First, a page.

As a high-schooler, Fields compiled 2,959 yards rushing in two seasons as tailback. He also had 1,534 receiving yards and of course those 50 TDs. The receiving yards are especially relevant because Sutton – NU's 18th all-time receiving leader – compiled 1,244 receiving yards over his career.

Although the '09 season is less than a month old, Fields picked up in college where he left off in high school.

Fields' body of work last week in Kenosha included a 55-yard scamper during team drills, a receiver-esque sideline catch with both feet inbounds and, this Monday, multiple cut-back runs where he gashed the D for big chunks of yardage. It was a nice surprise for Wildcat fans eager to see who is best equipped to man the backfield.

Martinez, though, has seen it before – including three kickoff returns and one punt return that Fields took to house in high school.

"He can make the big plays," said Martinez, whose team runs the spread offense. "He had good hands he makes real good cuts….He can run (inside) – when he has to, he can get up in there. We did a lot of single back stuff with him, a lot of shotgun. He can go outside but he was definitely capable of going between the tackles."

(Those abilities are on display in the video below...pretty impressive stuff.)

Fields, of course, isn't the only player looking to ease the loss of Sutton. Also vying for time in the backfield is Stephen Simmons, a junior who was called upon last season when Sutton and since-graduated backup Omar Conteh suffered injuries.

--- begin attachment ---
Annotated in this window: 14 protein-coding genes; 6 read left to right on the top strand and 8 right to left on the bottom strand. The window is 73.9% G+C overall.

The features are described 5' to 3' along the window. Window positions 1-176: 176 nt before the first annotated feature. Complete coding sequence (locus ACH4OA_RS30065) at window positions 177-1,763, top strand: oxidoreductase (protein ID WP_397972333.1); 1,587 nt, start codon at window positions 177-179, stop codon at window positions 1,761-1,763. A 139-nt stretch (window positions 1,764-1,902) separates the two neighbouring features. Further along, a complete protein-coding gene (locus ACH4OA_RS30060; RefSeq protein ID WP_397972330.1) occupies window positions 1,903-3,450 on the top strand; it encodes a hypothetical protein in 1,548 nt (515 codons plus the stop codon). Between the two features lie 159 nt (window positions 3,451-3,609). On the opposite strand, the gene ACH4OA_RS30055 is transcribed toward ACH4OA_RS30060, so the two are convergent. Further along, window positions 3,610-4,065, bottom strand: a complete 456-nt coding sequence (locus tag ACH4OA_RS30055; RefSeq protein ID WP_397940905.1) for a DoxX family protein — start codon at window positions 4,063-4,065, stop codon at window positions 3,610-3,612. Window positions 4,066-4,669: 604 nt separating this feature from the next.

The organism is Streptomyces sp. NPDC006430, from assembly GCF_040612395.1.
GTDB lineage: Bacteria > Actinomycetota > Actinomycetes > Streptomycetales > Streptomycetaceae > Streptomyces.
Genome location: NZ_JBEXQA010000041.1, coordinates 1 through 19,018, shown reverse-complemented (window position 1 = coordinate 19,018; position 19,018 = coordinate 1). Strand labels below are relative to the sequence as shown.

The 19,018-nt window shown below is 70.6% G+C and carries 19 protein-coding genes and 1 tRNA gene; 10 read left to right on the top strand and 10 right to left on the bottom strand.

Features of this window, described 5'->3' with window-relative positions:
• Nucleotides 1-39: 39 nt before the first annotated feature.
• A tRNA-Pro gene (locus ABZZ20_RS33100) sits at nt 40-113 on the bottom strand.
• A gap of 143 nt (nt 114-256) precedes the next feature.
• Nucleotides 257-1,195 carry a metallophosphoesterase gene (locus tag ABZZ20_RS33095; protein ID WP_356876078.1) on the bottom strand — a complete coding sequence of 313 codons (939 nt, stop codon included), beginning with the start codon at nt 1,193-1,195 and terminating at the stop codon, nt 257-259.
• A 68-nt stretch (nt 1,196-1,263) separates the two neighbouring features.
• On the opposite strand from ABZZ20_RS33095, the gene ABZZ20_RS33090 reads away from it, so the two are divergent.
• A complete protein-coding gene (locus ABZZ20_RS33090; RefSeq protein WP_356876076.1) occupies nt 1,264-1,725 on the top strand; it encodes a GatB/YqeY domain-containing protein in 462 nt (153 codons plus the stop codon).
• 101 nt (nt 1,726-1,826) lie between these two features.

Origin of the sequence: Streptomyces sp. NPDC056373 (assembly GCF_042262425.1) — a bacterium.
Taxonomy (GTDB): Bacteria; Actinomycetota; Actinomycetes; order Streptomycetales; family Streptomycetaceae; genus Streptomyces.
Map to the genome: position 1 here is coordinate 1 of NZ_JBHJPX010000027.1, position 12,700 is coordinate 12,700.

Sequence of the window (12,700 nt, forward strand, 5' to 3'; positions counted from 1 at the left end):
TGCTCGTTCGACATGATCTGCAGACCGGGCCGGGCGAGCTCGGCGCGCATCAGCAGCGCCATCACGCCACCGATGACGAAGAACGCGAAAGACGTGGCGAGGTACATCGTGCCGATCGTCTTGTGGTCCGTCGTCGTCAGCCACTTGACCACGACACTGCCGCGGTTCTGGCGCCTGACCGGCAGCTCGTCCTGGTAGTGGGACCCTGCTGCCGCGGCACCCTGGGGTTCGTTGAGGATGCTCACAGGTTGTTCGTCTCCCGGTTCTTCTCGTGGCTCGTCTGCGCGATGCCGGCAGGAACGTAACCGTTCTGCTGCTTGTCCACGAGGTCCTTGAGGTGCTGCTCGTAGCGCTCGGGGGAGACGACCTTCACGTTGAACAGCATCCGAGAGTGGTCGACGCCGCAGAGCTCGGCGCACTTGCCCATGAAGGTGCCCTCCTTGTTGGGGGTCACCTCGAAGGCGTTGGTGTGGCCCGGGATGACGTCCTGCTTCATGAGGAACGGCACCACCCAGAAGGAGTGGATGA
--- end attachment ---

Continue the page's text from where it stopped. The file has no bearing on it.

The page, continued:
Simmons, though, struggled to produce in 2008. He averaged just 2.9 yards per carry on 68 carries, and his longest run was 21 yards. (It is worth noting that Simmons had a tweaked ankle last season, which may have crippled his productivity. That he is still a bit of a wildcard speaks to the size of the question mark left by Sutton's departure.)

Outside of Simmons and Fields, the top two candidates are sophomore Jeravin Matthews – a converted receiver with zero collegiate carries – and redshirt freshman Alex Daniel, who also has never played in a college game.

To be fair, Fields, a former three-star prospect, hasn't played in a college game either. And, well, it's tough to tell what he'll do himself. Martinez, though, has his own guess what fans can expect.

"He's going to be able to make big plays," Martinez said. "He makes big play, but he's also going to be able to get that third and one, that third and three. He's going to make that big catch when you need that. So he's a big-play guy, but he can do whatever it takes to help his team."

Martinez has been in touch with Fields since the team's trek to Kenosha, and he said that Fields enjoyed himself and is as confident as ever in his decision to come to Northwestern.

"I think it's a real good fit because he's really good academically," Martinez said. "He had a 3.8 (GPA) I think, so from that aspect it fits well. It's good also because they told him that he could play two sports; I know he likes baseball a lot."

And this last part should be music to Wildcats' ears:

"It was also a good fit for him because they were looking for someone right away, and he is good enough to play right away."

Looks that way.